Johannesburg - More of my family have discovered this column, and they all instantly know that I write to heal.
Last week one of my older cousins back in Limpopo sent me a message; “My couzy how are you?”, she wrote. “After going through your poetry, I had mixed emotions.”
She said she was one of my followers and ever since she started reading Poetic Licence just last week, she knew that I am bringing to LIGHT the darkness inside of me.
She had read the edition about my brother giving my entire family collective amnesia. “Cough it out couzy, we are together,” she concluded her text.
The support and encouragement they give me reminds me of a story my uncle, Shirley, who lives in Botswana, told me this week:
It was over 50 years ago and my late father, then a young rural man in tune with nature, had been tasked with a mission – to fetch our family’s cattle.
The sun hung low in the sky, casting long shadows across the land. He asked my uncle to go along with him. He said my great-grandfather gave Buti Chris (what he calls my father) instructions in his presence.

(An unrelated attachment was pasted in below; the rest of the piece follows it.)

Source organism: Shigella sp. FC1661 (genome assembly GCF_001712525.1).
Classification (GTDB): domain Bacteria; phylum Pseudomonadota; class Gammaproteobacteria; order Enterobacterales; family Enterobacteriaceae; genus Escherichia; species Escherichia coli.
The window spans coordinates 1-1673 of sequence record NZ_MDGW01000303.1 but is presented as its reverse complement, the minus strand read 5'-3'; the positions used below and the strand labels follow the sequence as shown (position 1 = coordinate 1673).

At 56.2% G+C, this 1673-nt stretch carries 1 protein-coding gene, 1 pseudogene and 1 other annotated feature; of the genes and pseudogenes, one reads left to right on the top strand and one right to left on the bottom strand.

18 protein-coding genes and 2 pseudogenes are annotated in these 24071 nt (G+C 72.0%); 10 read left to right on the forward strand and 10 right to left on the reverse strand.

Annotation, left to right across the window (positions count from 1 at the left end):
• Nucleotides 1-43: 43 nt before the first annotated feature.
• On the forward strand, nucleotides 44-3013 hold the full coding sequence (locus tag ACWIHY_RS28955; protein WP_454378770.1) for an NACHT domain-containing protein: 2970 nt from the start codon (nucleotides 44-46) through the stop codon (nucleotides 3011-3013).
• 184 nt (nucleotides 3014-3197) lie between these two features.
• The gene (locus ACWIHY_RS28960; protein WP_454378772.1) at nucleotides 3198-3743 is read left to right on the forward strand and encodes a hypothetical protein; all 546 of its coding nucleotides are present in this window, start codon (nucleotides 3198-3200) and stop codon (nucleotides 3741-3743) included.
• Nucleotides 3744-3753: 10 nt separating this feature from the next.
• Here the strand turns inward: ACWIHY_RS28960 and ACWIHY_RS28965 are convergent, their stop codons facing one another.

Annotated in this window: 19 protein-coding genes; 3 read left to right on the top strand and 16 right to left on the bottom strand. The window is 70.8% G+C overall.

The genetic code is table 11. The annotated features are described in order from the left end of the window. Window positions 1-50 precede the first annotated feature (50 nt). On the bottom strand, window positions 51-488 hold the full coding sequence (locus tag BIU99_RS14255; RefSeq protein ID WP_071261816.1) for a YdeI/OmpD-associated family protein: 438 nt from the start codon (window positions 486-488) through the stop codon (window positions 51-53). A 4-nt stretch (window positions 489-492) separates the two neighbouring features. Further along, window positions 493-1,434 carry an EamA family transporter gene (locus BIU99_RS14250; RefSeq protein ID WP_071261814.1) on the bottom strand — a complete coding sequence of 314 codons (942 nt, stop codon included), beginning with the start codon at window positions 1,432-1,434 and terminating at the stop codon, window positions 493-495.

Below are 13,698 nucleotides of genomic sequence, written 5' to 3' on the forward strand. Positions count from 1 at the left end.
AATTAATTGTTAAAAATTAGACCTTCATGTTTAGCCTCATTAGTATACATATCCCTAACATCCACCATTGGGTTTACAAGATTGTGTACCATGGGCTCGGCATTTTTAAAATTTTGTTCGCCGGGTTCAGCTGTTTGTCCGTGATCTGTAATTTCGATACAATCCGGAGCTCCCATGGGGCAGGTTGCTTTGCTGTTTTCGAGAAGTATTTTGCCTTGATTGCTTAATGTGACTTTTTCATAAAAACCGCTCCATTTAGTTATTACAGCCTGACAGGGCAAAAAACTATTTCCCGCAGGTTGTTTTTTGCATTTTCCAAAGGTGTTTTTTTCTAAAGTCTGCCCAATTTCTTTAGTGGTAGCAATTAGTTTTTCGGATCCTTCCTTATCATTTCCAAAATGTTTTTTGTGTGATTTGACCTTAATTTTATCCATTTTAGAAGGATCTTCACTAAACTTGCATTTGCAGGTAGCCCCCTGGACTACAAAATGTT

But little did little Shirley know the place was far. The journey seemed to stretch endlessly, his youthful legs growing weary, and his stomach began to gnaw with hunger.
“On the way, I got more hungry and tired. He kept on saying we were not far. I kept on complaining until he picked up an orange peel. He cut it in half and gave me half.” This is reminiscent of a Sepedi saying; “bana ba motho ba ngwathelana hlogo ya tsie”, which translates to ‘siblings share the head of a locust’.
That orange peel wasn’t fresh, but it wasn’t too hard either. He said my father advised him not to eat it all at once. “The orange peel had to last us for the whole journey. Each time I took a little bite it refreshed me,” my uncle’s text continued to read. At this part of his message, caterpillars had long cocooned in my belly, I had butterflies and my heart continued to bleed.
Uncle Shirley doesn’t know if it was the orange peel or my father’s encouragement. But they returned with the cows and didn’t finish that orange peel.
“Each time there’s a problem, I always remember that incident. I had a shift in perspective that day, an enlightenment of sorts for an idle village boy. Immediately when I arrived home I was so tired that I slept.”
I’m deeply thankful for the support and encouragement my family has been offering me in my healing and writing journey. It feels like they’re sharing an orange peel with me – each bit of their support helps me through life’s challenges.
Dear reader, I’m proud to share that my family is now embarking on a collective journey of remembrance, delving into the past to recollect, at the very least, the year of my brother’s passing.